September 2011, Vol. 238 No. 9


A Strategy To Boost Client Outcomes By Harmonizing Disciplines

Jeff Share, Editor

The automation side of the oil and gas business may seem one of the less glamorous parts of the industry, but without the proper controls in place, energy could not be delivered safely or efficiently anywhere in the world.

ABB is a worldwide leader in the automation business and in recent years its chemical, oil and gas (COG) unit has provided an increasingly important part of its bottom line. Sandy Taylor, a native-born Scotsman whose family immigrated to Canada when he was nine, is business unit manager oil, gas and petrochemical for ABB and discusses how a global energy company works to partner with a wide variety of clients in the oil and gas industry to safely and profitably improve their processes.

P&GJ: What was the career path that has led to your current position with ABB?
I joined ABB through Bailey Controls as an applications engineer and was exposed to the energy industry initially through Canadian O&G, then relocated to London and was involved in the North Sea and Middle East energy sectors as area manager. I returned to Canada where I managed our systems and projects organization with a heavy focus on power generation and oil and gas production. After Elsag Bailey became part of ABB, I served as ABB’s process automation global oil and gas manager for much of the past decade.

P&GJ: What is ABB’s strategy in the energy industry in regards to your business unit, and what role in particular does your unit play with oil and gas utilities?
Our strategy in the chemical, oil and gas industries is to provide comprehensive and complete integrated electrical, automation, telecommunication and collaborative production management solutions that enable our customers to better operate their facilities from a reliability, safety and performance perspective.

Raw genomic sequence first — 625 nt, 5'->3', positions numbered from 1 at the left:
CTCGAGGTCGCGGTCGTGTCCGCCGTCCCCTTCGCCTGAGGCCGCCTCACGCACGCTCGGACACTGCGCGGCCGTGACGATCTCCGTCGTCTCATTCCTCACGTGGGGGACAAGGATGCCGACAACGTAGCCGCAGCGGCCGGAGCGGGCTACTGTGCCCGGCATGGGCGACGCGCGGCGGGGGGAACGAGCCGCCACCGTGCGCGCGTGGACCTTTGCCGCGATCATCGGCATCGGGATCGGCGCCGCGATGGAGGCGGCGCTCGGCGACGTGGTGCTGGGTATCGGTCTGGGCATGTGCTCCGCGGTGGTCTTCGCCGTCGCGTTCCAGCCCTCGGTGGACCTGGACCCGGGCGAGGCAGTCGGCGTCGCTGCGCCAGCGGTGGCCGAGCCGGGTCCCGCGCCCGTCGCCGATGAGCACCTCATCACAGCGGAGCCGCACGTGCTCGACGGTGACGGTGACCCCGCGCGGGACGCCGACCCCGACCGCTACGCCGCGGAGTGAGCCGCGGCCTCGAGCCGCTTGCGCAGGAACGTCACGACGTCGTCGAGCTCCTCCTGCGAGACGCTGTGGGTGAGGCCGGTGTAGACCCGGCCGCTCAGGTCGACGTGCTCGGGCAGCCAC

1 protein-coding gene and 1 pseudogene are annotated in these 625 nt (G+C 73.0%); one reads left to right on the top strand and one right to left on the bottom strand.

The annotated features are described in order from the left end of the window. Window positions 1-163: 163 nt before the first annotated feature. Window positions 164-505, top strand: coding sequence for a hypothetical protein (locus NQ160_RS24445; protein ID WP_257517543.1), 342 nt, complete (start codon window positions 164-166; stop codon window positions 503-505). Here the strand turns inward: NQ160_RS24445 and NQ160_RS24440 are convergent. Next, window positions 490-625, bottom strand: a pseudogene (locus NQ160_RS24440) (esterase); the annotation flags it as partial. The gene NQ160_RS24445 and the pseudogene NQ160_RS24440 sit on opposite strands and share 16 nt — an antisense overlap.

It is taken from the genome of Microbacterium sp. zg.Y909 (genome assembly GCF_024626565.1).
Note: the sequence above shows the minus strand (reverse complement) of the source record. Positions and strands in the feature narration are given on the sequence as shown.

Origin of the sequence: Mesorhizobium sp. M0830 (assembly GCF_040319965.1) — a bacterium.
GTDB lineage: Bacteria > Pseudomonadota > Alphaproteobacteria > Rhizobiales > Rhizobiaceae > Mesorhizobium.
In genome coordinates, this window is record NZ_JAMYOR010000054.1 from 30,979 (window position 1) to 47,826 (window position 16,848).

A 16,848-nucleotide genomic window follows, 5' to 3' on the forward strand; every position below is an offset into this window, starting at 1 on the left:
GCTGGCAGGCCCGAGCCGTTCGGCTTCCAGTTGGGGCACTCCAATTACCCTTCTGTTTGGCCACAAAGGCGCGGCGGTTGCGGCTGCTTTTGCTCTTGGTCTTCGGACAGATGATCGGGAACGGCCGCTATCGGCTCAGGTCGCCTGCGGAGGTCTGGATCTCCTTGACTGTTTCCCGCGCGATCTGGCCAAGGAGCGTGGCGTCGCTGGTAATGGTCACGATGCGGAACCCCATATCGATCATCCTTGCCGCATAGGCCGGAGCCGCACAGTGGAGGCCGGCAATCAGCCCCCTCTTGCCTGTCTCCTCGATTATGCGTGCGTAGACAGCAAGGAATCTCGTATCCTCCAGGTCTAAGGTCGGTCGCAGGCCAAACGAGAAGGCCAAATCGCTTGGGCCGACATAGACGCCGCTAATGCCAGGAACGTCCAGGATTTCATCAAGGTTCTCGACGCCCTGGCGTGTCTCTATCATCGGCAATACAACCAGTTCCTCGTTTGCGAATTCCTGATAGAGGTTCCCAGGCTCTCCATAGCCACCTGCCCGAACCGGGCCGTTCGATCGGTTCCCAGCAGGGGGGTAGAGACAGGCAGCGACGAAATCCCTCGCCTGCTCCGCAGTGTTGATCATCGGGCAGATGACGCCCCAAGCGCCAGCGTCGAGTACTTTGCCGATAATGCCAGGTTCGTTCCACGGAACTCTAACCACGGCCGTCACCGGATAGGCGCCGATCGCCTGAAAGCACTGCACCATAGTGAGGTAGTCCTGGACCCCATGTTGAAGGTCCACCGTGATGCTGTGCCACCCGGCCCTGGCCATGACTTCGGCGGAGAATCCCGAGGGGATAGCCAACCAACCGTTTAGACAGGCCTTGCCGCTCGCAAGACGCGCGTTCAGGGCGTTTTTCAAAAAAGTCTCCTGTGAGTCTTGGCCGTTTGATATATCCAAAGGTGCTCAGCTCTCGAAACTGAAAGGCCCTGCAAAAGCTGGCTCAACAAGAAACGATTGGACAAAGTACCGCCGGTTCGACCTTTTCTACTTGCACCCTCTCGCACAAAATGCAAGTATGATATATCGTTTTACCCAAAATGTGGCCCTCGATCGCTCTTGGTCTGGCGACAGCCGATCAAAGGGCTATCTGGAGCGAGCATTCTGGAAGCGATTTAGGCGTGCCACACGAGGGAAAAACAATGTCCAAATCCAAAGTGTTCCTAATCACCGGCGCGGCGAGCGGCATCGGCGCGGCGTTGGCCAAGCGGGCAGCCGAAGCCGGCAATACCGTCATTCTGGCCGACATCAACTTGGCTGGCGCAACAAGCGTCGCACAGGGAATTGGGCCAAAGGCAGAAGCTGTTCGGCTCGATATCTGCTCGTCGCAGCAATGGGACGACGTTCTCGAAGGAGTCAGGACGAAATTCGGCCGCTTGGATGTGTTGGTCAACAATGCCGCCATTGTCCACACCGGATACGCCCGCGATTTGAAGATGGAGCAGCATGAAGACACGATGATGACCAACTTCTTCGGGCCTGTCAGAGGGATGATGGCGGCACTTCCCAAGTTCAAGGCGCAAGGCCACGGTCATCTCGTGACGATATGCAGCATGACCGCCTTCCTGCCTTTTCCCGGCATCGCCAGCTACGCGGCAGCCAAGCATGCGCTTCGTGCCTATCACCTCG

The broad product, system and service portfolio of ABB, combined with our strong engineering and project management capabilities, and our global reach through local organizations in most COG centers throughout the world, gives us a unique ability to help our customers achieve superior process and business performance.

P&GJ: Will this be a core business center for ABB, and how much of your business is in North America vs. the rest of the world?
The COG market is recognized as both large and growing, and is already a target market for ABB products, systems and services, and will continue to remain so in the future. North America has been and will remain a significant part of our overall COG market.

P&GJ: Where are some of the best places to do business today?
Oil and gas activities are very robust in many parts of the world from the North Sea, the Middle East, Canada and Australia.